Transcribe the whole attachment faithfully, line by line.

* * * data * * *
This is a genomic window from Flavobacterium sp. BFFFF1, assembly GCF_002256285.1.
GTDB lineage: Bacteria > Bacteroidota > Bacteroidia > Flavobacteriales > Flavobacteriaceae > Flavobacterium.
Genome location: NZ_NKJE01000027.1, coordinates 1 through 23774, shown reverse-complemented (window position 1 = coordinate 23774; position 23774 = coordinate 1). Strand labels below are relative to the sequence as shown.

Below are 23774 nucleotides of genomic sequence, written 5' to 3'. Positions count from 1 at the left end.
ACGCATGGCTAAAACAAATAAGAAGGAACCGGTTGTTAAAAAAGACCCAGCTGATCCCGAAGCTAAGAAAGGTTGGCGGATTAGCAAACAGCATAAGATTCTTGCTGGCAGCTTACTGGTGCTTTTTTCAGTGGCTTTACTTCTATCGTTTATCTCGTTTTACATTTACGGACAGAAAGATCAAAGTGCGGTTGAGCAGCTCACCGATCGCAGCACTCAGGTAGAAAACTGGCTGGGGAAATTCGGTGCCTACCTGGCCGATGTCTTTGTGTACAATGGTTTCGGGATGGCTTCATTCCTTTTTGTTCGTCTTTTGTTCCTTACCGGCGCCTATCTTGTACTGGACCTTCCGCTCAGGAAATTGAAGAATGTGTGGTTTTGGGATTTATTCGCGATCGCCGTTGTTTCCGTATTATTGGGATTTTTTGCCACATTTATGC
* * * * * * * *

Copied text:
This is a genomic window from Flavobacterium sp. BFFFF1, assembly GCF_002256285.1.
GTDB lineage: Bacteria > Bacteroidota > Bacteroidia > Flavobacteriales > Flavobacteriaceae > Flavobacterium.
Genome location: NZ_NKJE01000027.1, coordinates 1 through 23774, shown reverse-complemented (window position 1 = coordinate 23774; position 23774 = coordinate 1). Strand labels below are relative to the sequence as shown.

Below are 23774 nucleotides of genomic sequence, written 5' to 3'. Positions count from 1 at the left end.
ACGCATGGCTAAAACAAATAAGAAGGAACCGGTTGTTAAAAAAGACCCAGCTGATCCCGAAGCTAAGAAAGGTTGGCGGATTAGCAAACAGCATAAGATTCTTGCTGGCAGCTTACTGGTGCTTTTTTCAGTGGCTTTACTTCTATCGTTTATCTCGTTTTACATTTACGGACAGAAAGATCAAAGTGCGGTTGAGCAGCTCACCGATCGCAGCACTCAGGTAGAAAACTGGCTGGGGAAATTCGGTGCCTACCTGGCCGATGTCTTTGTGTACAATGGTTTCGGGATGGCTTCATTCCTTTTTGTTCGTCTTTTGTTCCTTACCGGCGCCTATCTTGTACTGGACCTTCCGCTCAGGAAATTGAAGAATGTGTGGTTTTGGGATTTATTCGCGATCGCCGTTGTTTCCGTATTATTGGGATTTTTTGCCACATTTATGC